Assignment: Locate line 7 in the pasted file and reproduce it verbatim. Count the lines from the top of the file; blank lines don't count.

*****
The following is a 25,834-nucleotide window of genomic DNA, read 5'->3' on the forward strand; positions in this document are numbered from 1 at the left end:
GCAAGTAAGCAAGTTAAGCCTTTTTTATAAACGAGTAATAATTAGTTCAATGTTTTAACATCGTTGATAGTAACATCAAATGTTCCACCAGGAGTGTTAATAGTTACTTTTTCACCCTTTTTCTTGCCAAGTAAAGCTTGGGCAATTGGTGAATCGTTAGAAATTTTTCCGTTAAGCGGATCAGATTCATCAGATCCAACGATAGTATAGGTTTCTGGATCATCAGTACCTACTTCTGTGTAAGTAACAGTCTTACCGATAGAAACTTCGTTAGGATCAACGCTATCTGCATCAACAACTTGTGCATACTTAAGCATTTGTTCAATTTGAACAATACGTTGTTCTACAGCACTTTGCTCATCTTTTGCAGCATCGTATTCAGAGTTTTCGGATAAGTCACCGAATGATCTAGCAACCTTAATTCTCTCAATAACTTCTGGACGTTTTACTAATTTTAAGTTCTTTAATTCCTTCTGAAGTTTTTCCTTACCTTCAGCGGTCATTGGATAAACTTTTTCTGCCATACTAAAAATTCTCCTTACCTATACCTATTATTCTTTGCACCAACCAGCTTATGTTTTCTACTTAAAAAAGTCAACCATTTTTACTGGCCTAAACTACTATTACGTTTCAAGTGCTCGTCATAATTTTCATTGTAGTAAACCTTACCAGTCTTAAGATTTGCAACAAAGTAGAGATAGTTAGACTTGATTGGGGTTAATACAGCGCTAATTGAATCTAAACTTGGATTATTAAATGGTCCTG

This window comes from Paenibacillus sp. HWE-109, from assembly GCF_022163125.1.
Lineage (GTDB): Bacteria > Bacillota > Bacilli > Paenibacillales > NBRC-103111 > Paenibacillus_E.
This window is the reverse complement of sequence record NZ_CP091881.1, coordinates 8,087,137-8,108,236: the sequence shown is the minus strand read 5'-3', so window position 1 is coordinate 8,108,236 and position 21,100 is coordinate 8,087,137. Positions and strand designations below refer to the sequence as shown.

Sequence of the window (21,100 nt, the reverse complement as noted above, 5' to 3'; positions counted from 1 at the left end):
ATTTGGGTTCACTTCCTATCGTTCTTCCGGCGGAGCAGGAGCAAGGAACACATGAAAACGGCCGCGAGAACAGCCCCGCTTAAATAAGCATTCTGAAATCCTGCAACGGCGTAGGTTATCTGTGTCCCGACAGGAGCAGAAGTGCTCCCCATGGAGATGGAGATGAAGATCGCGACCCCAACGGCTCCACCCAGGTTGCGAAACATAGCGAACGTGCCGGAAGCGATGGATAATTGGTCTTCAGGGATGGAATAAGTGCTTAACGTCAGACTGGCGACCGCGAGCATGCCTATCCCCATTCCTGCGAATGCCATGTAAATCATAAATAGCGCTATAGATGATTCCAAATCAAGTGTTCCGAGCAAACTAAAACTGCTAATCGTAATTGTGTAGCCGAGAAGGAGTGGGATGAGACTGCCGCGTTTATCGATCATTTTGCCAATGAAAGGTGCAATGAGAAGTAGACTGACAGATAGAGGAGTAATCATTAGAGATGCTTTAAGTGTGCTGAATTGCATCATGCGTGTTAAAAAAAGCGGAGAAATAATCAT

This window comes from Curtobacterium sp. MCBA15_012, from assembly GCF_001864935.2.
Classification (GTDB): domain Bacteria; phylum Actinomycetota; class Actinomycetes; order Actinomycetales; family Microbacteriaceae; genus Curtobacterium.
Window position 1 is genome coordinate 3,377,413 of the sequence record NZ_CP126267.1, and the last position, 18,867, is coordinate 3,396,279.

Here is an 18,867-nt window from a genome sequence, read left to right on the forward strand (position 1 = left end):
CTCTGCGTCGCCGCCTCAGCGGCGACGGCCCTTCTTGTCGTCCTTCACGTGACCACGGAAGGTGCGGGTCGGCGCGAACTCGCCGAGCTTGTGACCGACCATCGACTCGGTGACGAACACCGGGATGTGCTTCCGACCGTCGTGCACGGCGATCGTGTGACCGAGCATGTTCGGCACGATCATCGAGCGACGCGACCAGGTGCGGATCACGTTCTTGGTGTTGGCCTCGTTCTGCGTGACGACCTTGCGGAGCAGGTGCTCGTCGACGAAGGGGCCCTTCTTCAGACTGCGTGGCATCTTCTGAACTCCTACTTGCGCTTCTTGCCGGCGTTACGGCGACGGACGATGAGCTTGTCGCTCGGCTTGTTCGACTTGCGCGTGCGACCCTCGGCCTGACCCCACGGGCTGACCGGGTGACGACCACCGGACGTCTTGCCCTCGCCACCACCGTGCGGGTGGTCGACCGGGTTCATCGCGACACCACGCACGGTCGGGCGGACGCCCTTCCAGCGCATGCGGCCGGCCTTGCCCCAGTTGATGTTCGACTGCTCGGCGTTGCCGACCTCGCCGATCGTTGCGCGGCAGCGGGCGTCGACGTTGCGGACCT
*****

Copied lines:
ATTTGGGTTCACTTCCTATCGTTCTTCCGGCGGAGCAGGAGCAAGGAACACATGAAAACGGCCGCGAGAACAGCCCCGCTTAAATAAGCATTCTGAAATCCTGCAACGGCGTAGGTTATCTGTGTCCCGACAGGAGCAGAAGTGCTCCCCATGGAGATGGAGATGAAGATCGCGACCCCAACGGCTCCACCCAGGTTGCGAAACATAGCGAACGTGCCGGAAGCGATGGATAATTGGTCTTCAGGGATGGAATAAGTGCTTAACGTCAGACTGGCGACCGCGAGCATGCCTATCCCCATTCCTGCGAATGCCATGTAAATCATAAATAGCGCTATAGATGATTCCAAATCAAGTGTTCCGAGCAAACTAAAACTGCTAATCGTAATTGTGTAGCCGAGAAGGAGTGGGATGAGACTGCCGCGTTTATCGATCATTTTGCCAATGAAAGGTGCAATGAGAAGTAGACTGACAGATAGAGGAGTAATCATTAGAGATGCTTTAAGTGTGCTGAATTGCATCATGCGTGTTAAAAAAAGCGGAGAAATAATCAT